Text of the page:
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Domestic Violence Legal Empowerment and Appeals Project

This case concerned a woman who was beaten viciously beaten by her boyfriend at a party at his house, after she got upset with him.  The trial court found the man guilty of assault and criminally convicted him, but the judge repeatedly blamed the woman for "provoking" the violence and "bringing it on herself." The court entered mutual civil protection orders-- one against each party.   DV LEAP co-counseled the amicus brief with a talented and dedicated team from Mintz Levin and placed the case with top-notch attorneys from Crowell & Moring. DV LEAP's amicus brief was essentially a primer on the reform purposes of the civl protection order statute, and how many courts re-victimize victims of domestic violence by blaming them for the violence. DV LEAP's brief ends by explaining that this kind of hostility to victims is common, and asked the D.C. Court of Appeals to "send a message to the lower courts that civil protection orders should further protection of victims and accountability of perpetrators for unlawful violence."  On July 3, 2008, the D.C. Court of Appeals issued a powerful decision that sends exactly this kind of message to the lower courts.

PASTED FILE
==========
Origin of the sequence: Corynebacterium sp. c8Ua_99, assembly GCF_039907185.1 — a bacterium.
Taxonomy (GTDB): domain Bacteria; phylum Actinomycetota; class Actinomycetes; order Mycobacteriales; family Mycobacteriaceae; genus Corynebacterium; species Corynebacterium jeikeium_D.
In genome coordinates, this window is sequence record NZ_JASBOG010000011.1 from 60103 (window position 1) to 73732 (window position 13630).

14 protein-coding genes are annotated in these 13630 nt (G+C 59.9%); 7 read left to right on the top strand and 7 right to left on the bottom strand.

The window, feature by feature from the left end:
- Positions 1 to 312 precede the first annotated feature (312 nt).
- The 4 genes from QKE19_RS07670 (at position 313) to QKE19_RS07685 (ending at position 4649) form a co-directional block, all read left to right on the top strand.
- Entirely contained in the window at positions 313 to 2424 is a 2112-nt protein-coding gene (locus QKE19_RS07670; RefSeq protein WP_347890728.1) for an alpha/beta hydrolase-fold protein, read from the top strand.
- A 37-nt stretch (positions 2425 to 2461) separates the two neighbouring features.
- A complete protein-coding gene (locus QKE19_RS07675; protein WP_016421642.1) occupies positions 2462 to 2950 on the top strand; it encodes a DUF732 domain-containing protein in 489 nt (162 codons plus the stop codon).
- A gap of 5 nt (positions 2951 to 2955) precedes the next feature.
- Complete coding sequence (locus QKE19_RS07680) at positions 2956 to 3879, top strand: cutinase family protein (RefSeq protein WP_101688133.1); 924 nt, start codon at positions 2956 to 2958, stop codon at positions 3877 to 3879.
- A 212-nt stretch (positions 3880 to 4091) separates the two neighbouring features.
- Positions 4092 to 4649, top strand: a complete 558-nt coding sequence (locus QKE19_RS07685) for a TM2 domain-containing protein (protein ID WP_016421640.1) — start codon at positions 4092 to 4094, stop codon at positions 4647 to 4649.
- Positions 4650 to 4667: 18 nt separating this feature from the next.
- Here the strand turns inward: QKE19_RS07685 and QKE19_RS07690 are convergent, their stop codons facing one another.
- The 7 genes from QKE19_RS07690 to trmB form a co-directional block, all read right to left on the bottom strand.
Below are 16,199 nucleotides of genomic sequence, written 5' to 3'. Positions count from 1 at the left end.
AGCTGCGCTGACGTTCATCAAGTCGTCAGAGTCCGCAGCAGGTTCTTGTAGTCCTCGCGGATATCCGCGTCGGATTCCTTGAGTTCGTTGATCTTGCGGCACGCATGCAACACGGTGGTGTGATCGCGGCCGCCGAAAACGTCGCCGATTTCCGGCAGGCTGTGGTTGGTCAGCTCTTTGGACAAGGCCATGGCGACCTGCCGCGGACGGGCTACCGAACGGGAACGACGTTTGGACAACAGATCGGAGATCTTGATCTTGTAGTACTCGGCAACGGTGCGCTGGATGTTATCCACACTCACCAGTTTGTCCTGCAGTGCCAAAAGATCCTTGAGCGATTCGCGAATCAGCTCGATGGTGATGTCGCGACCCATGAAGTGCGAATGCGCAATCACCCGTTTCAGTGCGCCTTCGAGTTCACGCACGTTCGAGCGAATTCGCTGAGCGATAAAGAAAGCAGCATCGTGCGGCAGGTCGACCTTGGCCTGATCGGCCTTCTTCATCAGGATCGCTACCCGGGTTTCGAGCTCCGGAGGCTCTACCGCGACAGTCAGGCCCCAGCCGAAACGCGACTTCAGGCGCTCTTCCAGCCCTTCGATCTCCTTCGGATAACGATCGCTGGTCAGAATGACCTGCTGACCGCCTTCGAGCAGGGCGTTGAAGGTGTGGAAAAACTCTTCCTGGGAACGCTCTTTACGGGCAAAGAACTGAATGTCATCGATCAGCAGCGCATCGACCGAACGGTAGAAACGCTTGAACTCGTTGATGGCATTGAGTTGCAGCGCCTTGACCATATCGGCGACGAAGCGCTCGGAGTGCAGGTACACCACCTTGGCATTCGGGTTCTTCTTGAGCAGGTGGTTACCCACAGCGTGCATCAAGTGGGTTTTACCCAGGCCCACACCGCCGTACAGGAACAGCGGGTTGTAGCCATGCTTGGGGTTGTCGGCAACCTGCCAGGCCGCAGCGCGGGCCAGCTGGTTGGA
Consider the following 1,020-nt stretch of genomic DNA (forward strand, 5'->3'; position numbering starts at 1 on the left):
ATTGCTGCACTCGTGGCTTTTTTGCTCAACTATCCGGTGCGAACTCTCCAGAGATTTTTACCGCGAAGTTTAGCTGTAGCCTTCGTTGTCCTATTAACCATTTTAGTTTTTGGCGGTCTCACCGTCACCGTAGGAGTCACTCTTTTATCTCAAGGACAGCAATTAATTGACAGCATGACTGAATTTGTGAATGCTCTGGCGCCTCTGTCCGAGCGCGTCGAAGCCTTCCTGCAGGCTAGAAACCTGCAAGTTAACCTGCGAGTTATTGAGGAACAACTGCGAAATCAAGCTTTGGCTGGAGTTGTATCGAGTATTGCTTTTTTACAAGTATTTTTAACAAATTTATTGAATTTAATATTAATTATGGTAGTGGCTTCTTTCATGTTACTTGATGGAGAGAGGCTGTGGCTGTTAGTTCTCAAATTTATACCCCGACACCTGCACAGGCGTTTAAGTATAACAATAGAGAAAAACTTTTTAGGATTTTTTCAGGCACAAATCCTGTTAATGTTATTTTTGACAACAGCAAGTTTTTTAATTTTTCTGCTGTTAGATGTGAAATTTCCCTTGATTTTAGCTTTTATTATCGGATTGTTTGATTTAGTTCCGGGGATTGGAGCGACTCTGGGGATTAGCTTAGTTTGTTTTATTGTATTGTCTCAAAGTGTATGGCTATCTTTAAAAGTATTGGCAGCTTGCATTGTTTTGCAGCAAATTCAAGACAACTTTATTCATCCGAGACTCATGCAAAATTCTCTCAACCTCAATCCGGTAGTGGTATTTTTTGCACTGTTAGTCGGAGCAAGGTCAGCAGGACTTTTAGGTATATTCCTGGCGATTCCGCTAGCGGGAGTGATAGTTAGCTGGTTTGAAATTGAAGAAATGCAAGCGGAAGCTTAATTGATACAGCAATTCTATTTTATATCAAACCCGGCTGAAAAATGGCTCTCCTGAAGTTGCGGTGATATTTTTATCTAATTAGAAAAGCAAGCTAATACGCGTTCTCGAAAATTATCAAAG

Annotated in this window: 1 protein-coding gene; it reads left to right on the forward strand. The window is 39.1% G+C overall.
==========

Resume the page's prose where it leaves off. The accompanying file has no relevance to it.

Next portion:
DV LEAP is gratified that the D.C. Court of Appeals held that a court may not enter a CPO against a victim of abuse in order to "protect her from herself" or to punish someone who "provokes" the violence.  Rather, courts must enter CPO's based on the purposes of the statute which is to protect those in danger of future violations.  DV LEAP is especially pleased that the Court of Appeals recognized that a mutual CPO "shifts the responsibility for the abuse onto the victim and does not hold the abuser accountable." Also of great importance is the fact that the D.C. Court of Appeals emphasized that the civil protection order process and criminal prosecutions serve distinct purposes and a victim should not be penalized or blamed for pursuing a CPO as well as criminal prosecution.

Read the full court opinion.